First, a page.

Book Review: Love, Anthony


The first two weeks this year I had some seriously fantastic reading.  I laughed all of the way through Amy Poehler's Yes Pleaseand was mesmerized by rowing (rowing?!!) when I devoured The Boys in The Boat.  What a great way to start a year! This week I tackled my first novel of the year called Love, Anthony by Lisa Genova.  This book is about a mother who is coping with the death of her autistic son.  I picked up the book because my Mom keeps gushing about Genova's earlier and more famous novel Still Alice which is a highly acclaimed story about a young woman with Alzheimer's.  However, the library didn't have Still Alice available (when a book is up for an Academy Award, copies are scarce!!), so, as a fall-back, I decided to try Love, Anthony.

The read was decidedly mixed for me.

The highlights:

The writing was clear, and the story moved at a very brisk pace.  I finished the book in two sittings and was never bored.  If you read a bunch of books, I would go ahead and put this one in the mix.

Portions of the book were written from the perspective of the boy with autism and these sections were remarkable.  I loved hearing and thinking about the world from an entirely different perspective.   In a similar way, I enjoyed the way Genova dealt with some of the social stigmas around autism.  I definitely feel I will be more empathic with parents of autistic children when I'm around them.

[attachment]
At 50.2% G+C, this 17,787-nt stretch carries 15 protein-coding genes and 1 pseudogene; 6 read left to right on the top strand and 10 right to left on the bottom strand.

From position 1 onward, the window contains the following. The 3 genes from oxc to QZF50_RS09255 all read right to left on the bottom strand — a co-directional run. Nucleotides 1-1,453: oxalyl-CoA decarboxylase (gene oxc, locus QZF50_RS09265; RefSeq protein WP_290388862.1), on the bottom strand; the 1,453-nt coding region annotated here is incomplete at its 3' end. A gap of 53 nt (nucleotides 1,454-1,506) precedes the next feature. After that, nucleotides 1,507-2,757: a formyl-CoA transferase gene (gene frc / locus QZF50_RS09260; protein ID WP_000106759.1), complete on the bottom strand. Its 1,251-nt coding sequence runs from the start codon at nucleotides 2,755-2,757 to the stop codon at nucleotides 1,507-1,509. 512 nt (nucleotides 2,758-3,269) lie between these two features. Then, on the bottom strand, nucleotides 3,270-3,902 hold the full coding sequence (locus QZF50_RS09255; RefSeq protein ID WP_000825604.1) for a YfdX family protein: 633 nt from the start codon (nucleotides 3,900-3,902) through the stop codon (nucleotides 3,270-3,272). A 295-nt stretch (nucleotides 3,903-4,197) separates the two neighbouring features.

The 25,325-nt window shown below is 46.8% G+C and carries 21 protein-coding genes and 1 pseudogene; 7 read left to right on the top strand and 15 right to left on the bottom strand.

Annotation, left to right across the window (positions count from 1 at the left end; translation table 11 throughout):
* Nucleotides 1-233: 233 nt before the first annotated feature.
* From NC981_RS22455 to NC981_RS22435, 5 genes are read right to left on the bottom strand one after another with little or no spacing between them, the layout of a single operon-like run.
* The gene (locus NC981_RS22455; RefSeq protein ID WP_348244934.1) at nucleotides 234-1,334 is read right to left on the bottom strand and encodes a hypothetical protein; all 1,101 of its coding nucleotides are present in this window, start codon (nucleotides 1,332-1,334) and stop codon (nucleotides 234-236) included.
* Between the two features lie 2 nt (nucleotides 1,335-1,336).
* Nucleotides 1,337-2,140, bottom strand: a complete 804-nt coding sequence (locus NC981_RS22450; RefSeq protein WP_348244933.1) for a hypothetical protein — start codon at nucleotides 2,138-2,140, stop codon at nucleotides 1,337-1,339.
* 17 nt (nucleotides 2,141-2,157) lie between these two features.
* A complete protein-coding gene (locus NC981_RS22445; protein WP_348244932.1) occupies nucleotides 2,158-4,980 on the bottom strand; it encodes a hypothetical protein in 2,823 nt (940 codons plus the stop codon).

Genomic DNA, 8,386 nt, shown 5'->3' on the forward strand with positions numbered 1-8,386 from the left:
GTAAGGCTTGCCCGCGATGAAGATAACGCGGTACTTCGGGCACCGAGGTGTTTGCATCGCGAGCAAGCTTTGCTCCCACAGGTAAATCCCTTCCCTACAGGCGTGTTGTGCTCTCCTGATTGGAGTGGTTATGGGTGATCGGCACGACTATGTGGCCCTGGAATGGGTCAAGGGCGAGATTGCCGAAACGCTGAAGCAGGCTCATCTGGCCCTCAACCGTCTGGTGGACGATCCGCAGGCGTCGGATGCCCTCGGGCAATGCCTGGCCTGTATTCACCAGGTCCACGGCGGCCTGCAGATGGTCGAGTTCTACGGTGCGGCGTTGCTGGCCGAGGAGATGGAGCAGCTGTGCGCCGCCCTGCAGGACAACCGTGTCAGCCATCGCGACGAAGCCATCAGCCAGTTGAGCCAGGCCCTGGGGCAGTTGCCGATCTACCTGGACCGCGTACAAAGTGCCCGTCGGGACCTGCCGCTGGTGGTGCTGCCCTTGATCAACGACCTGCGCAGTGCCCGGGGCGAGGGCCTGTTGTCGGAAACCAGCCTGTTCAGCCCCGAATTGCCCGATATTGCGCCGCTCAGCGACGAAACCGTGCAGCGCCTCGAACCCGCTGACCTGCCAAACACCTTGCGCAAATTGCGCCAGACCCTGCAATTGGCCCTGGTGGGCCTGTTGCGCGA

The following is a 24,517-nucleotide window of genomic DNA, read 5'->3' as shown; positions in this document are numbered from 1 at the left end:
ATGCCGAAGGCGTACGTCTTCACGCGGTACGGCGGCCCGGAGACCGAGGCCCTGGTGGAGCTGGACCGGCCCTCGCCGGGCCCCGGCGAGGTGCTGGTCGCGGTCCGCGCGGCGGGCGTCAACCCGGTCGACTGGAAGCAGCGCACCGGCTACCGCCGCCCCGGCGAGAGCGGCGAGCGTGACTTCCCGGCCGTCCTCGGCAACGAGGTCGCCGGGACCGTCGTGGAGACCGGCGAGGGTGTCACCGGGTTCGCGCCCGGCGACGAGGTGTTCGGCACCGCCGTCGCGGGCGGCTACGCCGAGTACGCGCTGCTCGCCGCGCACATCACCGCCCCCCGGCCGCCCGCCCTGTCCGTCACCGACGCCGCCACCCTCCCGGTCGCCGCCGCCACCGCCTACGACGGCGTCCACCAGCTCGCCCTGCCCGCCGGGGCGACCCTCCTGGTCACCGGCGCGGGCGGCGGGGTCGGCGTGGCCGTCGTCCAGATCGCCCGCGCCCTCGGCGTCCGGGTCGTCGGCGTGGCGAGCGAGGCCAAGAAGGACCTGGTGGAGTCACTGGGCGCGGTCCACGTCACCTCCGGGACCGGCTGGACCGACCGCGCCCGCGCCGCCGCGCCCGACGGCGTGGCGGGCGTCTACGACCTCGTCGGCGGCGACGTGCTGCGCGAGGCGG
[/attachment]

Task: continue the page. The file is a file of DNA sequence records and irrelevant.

However, the book had its low-lights as well:

The biggest distraction were the plot lines.  I won't break down the specifics, but I felt Genova took some short-cuts to move the story along.  This gave the book an air of predictability and it flattened out the characters.  I had a difficult time being terribly attached to any of the characters because I never felt I knew them very well.

So when I was reading this sentence near the end of the book, I wasn't entirely sure how the character Olivia came to this conclusion:

“But reading her journals has helped her to remember more than that morning. There was more to Anthony’s life than his death. And there was more to Anthony than his autism. So much more. She can think about Anthony now and not be consumed by autism or grief.”

 Even the final take from Anthony felt predictable as he "communicates" with his mother:

“Take what you've learned and love someone again. Find someone to love and love without condition. This is why we're all here.”

 Yes, this is a wonderful sentiment, but it felt too easily attained; unearned by the character development.

Surprisingly, and randomly, what I enjoyed most were the insights from one of the characters who was a writer.  In those sections, the character Beth contemplates the process of writing.  Beth (Genova) is remarkably insightful on how a story fights for its voice.  She worries about completing her work and concludes

“Don't aim for perfect. Aim for complete. Perfection is an unattainable illusion.”

Amen sister!

And so, while I applaud Ms. Genova's work, I'm hoping for less predictability when I finally get to Still Alice!